America’s Optimistic Spirit is Killing Us Because We Don’t Know What Faith Is

We know this because, in many ways, America has been in an emergency long before COVID-19. As the recent protests have brought into the open, there are entire communities that live in constant crisis situations that have been ignored for our entire history. Black people have been saying for decades that police officers were getting away with murder, that drugs and weapons were planted at crime scenes, that police reports weren’t telling the whole truth. If it weren’t for iPhones and pent-up lockdown energy, Americans wouldn’t never have listened, because it gets in the way of our positive outlook on who we are and what we have done.

Symbolic Reckoning

The flag of the Country under which my great-great grandfather marched and fought is one inexorably linked to white supremacy. To clamor for the memory of this time as one of “heritage, not hate” is to be blinded by willful misremembrance. And this faulty memory is not limited to Confederate standards. When we hearken back to the Declaration of Independence and its “self-evident” truth that “all men were created equal” (Jefferson 1776), we now proclaim that this was but a partial truth as it only applied to white men. We must acknowledge that the Declaration, profound for its time, was a limited, aspirational document. 

Who Deserves To Be The Sower?

John’s fiery doctrinal ‘law and order’ mandating “Repent!”, come to the Jordan, be baptized, prepare for judgement – make ready for new life. In contrast, Jesus’ commitment to the ‘least of these’, water for all who thirst, and his passion for the God of Justice didn’t not appeal to those who revel in their ability to mete out provision, punishment, blessing or curse as they saw fit: religious and civil authorities covertly cooperating with occupying Romans are not interested in an egalitarian society.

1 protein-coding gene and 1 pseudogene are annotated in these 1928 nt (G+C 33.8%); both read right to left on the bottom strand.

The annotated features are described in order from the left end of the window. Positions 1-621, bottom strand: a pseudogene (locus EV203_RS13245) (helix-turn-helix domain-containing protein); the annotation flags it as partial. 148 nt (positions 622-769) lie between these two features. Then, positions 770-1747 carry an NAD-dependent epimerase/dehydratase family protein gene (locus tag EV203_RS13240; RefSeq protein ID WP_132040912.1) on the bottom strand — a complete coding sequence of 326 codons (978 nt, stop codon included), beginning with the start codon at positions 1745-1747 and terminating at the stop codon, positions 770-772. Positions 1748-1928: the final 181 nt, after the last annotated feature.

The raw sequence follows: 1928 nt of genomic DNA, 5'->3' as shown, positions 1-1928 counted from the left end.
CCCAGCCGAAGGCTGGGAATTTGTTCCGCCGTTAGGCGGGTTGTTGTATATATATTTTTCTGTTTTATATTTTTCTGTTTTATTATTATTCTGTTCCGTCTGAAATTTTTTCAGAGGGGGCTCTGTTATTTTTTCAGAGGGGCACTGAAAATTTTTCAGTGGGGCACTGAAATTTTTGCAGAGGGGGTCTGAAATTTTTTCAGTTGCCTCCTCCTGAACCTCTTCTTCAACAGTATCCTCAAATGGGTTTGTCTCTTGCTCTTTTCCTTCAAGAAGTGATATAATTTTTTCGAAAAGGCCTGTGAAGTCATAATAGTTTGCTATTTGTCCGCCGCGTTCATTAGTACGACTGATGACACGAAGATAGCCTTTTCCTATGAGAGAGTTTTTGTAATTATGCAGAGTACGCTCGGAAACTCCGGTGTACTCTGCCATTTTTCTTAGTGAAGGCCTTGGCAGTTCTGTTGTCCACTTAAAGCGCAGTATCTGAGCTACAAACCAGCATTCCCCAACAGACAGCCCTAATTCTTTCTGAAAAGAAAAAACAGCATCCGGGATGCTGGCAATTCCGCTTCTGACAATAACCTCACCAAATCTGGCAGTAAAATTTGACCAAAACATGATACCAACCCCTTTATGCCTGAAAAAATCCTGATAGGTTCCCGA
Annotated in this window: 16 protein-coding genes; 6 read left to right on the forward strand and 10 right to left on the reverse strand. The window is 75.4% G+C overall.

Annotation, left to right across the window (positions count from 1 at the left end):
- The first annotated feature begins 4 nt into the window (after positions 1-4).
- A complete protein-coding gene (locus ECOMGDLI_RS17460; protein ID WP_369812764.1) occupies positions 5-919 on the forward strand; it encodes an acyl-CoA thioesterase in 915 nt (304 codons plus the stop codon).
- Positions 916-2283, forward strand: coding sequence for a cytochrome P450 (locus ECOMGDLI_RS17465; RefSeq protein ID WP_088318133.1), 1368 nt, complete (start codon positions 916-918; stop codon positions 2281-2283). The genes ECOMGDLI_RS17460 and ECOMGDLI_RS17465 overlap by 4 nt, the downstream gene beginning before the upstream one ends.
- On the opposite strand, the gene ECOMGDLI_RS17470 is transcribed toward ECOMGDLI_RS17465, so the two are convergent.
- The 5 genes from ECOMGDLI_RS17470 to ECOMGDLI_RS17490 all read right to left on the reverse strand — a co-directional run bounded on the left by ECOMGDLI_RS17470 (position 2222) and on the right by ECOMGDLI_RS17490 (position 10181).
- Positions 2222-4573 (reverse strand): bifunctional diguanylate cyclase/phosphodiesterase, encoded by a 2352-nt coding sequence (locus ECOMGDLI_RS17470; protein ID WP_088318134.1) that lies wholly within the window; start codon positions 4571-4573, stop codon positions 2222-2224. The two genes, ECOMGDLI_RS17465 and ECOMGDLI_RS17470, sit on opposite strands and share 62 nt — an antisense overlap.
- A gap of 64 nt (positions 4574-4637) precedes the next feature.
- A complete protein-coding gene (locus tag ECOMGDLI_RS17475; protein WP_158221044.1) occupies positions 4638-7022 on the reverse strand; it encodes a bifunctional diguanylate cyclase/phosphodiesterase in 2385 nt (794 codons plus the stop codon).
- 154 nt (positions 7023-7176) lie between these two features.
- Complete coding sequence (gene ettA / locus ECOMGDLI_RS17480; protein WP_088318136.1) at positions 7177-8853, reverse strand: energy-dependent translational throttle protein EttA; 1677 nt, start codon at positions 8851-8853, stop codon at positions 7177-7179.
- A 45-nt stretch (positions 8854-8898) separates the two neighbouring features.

Seeking Refuge, Crossing Borders

We are not good at asking questions like “Why do border controls exist?” and “Why are there borders in the first place?” or “Why is locking up people who are seeking refuge wrong?” These are difficult conversations to have in church and in the public square. 

June Meeting

Baptizing in the name of love?  No, I see no evidence of love.  Those “ye” delegated and charged to go forth without benefit of gold, carrying neither staff nor provisions, might have recognized the general theme of hospitality – as they were supposed to teach hospitality – but they did not recognize the significance of the spontaneous hospitality proffered them by the Indigenous People of the Americas.  

Proximity is Key

To my white siblings, as we once again have the unfortunate opportunity to reflect on the pernicious power of white supremacy in the United States, as we reflect on the specific injustices done to Ahmaud Arbery and George Floyd, what are we willing to do to learn about the historic systems preceding their deaths? Make no mistake, these are but symptomatic events. Protesting their deaths is worthwhile, but what is the long slow work of truly good news that we are willing to undertake so that we can understand and empathize as best as possible? And then, equipped with that knowledge and empathy, how will we act? Micah 6:8 asks us “to do justice”, not just occasionally talk about it so we can feel good until the discomfort goes away.

We The People

We the people.
We the hidden
We the haunted
We the strong
We the suffering
We your muse.
We you abuse.
We black as night
and yellow as sun.